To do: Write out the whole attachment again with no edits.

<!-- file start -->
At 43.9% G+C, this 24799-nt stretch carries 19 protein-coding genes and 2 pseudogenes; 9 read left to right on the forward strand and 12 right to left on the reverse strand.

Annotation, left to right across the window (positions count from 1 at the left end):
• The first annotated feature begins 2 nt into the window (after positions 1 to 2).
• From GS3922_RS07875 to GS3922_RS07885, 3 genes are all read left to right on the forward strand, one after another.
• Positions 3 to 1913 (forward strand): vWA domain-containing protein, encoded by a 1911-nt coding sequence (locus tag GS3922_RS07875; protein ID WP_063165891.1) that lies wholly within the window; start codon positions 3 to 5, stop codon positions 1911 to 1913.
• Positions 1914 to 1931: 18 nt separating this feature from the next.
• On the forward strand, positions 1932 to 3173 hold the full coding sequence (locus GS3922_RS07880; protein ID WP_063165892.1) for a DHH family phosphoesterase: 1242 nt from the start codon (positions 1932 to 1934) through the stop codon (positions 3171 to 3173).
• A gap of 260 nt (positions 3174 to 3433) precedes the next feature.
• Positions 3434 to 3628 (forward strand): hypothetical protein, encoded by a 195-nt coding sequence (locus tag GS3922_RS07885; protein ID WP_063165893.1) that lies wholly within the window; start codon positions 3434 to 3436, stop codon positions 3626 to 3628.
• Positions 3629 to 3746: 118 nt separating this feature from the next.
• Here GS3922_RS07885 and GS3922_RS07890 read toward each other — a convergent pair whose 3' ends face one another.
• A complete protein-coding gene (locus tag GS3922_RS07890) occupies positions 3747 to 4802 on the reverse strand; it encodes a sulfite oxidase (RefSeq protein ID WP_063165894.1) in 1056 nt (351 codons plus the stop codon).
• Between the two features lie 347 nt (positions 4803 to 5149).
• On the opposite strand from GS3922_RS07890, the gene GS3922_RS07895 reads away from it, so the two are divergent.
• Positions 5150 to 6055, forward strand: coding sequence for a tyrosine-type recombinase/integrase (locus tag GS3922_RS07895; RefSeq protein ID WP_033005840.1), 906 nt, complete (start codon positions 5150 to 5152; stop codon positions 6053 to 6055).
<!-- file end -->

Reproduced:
At 43.9% G+C, this 24799-nt stretch carries 19 protein-coding genes and 2 pseudogenes; 9 read left to right on the forward strand and 12 right to left on the reverse strand.

Annotation, left to right across the window (positions count from 1 at the left end):
• The first annotated feature begins 2 nt into the window (after positions 1 to 2).
• From GS3922_RS07875 to GS3922_RS07885, 3 genes are all read left to right on the forward strand, one after another.
• Positions 3 to 1913 (forward strand): vWA domain-containing protein, encoded by a 1911-nt coding sequence (locus tag GS3922_RS07875; protein ID WP_063165891.1) that lies wholly within the window; start codon positions 3 to 5, stop codon positions 1911 to 1913.
• Positions 1914 to 1931: 18 nt separating this feature from the next.
• On the forward strand, positions 1932 to 3173 hold the full coding sequence (locus GS3922_RS07880; protein ID WP_063165892.1) for a DHH family phosphoesterase: 1242 nt from the start codon (positions 1932 to 1934) through the stop codon (positions 3171 to 3173).
• A gap of 260 nt (positions 3174 to 3433) precedes the next feature.
• Positions 3434 to 3628 (forward strand): hypothetical protein, encoded by a 195-nt coding sequence (locus tag GS3922_RS07885; protein ID WP_063165893.1) that lies wholly within the window; start codon positions 3434 to 3436, stop codon positions 3626 to 3628.
• Positions 3629 to 3746: 118 nt separating this feature from the next.
• Here GS3922_RS07885 and GS3922_RS07890 read toward each other — a convergent pair whose 3' ends face one another.
• A complete protein-coding gene (locus tag GS3922_RS07890) occupies positions 3747 to 4802 on the reverse strand; it encodes a sulfite oxidase (RefSeq protein ID WP_063165894.1) in 1056 nt (351 codons plus the stop codon).
• Between the two features lie 347 nt (positions 4803 to 5149).
• On the opposite strand from GS3922_RS07890, the gene GS3922_RS07895 reads away from it, so the two are divergent.
• Positions 5150 to 6055, forward strand: coding sequence for a tyrosine-type recombinase/integrase (locus tag GS3922_RS07895; RefSeq protein ID WP_033005840.1), 906 nt, complete (start codon positions 5150 to 5152; stop codon positions 6053 to 6055).